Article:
- To prepare for anal sex, the first thing to do is to relax. The sphincter muscles around the anus will not allow things to pass through unless you relax and take it slow.
- If you are not comfortable with anal sex, then don’t do it! Empower yourself to choose what sexual acts are most pleasurable in meeting your sexual needs. It’s also important not to pressure partners to engage in anal sex if they are not comfortable.
- Remember to always use only water-based lubricants with latex condoms. The anus does not produce a sufficient amount of lubricant for comfortable intercourse and adding more lubricant reduces the risk of tearing anal tissue and having a condom break. A thicker lubricant may be needed for anal sex.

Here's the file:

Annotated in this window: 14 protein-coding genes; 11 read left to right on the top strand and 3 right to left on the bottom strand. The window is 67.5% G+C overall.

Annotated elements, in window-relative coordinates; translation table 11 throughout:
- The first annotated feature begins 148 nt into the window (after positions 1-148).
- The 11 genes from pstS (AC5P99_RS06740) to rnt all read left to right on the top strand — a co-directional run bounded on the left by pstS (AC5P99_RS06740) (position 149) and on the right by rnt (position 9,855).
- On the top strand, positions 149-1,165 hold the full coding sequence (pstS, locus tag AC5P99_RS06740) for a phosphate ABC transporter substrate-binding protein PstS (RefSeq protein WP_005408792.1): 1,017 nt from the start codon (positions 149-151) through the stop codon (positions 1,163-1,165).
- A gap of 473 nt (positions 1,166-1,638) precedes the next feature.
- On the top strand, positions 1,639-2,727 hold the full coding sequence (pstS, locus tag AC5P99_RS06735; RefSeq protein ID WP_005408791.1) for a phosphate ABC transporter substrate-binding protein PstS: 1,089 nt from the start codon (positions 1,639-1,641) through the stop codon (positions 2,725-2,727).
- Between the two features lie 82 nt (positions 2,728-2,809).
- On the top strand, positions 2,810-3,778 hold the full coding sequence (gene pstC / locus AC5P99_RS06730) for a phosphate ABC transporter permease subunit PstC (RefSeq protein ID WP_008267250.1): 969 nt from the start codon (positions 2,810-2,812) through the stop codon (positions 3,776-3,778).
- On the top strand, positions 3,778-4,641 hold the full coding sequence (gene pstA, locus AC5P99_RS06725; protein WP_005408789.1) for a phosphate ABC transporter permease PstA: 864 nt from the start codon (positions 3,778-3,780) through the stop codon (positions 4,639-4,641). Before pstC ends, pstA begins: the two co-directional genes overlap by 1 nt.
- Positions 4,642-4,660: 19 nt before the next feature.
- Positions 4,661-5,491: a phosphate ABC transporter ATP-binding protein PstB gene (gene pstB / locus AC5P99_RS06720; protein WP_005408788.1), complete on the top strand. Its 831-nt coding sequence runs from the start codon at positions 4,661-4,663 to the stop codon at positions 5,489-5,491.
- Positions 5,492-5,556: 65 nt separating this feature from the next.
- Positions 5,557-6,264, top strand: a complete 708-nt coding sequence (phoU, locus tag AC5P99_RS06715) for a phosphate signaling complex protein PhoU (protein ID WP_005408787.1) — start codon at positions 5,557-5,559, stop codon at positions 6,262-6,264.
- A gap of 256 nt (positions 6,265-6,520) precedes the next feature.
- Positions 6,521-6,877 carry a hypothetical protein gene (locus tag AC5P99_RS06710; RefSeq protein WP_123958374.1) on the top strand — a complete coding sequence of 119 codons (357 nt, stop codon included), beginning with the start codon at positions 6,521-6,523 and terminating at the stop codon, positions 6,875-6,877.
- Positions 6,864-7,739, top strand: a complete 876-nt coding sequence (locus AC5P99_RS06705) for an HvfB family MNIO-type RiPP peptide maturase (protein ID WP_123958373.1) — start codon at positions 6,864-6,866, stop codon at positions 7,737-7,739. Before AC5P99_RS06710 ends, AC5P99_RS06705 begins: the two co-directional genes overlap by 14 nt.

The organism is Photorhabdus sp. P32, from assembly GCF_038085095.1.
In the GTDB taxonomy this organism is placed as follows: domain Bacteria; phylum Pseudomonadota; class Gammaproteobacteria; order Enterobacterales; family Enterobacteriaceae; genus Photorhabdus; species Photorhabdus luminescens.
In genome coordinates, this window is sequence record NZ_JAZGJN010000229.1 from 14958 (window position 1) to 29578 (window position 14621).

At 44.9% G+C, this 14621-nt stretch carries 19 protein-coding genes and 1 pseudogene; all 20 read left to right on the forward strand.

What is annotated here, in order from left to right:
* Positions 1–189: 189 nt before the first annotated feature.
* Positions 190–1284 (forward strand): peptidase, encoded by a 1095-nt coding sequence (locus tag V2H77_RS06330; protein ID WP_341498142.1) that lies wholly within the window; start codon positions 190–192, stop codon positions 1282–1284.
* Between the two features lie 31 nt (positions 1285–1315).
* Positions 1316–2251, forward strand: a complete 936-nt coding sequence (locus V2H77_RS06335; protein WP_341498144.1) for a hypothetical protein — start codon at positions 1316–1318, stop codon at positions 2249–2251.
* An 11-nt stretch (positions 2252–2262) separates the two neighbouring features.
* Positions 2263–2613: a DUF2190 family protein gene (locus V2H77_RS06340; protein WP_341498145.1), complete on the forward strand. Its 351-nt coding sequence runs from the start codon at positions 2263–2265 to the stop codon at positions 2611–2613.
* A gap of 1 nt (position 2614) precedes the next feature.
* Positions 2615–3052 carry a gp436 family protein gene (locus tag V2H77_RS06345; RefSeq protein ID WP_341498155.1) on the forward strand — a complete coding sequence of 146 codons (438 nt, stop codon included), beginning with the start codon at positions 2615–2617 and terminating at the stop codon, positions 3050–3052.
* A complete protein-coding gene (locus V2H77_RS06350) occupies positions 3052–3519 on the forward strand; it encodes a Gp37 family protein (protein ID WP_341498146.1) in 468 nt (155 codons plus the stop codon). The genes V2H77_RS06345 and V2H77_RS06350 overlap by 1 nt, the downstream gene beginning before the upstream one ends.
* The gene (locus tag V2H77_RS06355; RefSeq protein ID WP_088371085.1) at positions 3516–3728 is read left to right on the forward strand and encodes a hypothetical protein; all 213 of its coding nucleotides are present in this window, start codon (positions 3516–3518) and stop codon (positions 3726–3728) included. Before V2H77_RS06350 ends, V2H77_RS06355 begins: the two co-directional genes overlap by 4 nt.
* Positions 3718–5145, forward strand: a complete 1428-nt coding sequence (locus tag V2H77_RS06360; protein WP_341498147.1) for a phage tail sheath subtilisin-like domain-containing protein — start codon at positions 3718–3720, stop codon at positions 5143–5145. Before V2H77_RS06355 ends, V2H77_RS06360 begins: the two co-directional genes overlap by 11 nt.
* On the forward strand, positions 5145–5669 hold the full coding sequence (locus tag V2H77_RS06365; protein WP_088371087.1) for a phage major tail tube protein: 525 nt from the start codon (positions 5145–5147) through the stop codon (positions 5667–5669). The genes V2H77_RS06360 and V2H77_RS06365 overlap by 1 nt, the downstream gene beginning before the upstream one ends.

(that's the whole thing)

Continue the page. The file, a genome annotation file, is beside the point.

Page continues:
- For safer rimming, people use latex barriers - thin pieces of latex - placed over the anus. This acts as a barrier between the mouth and anus. Plastic wrap and cut-open condoms can also be used as a barrier for analingus. Like condoms, some latex barriers come in different flavors.
- It is also important to utilize latex gloves during digital intercourse or “finger sex” or fisting of with the anus.
Why do some people do it?
- The anus is full of thousands of nerve endings both inside and outside, making it very sensitive. For some people, the anus is an erogenous zone that can respond to sexual touch and stimulation.
- The highest concentration of nerve endings is around the anal opening itself. The outer portion of the rectum, like the vagina, has several nerve endings. The inner portion responds mostly to pressure. Some people enjoy the feelings of pressure and fullness once they understand that these sensations do not presage an impending bowel movement.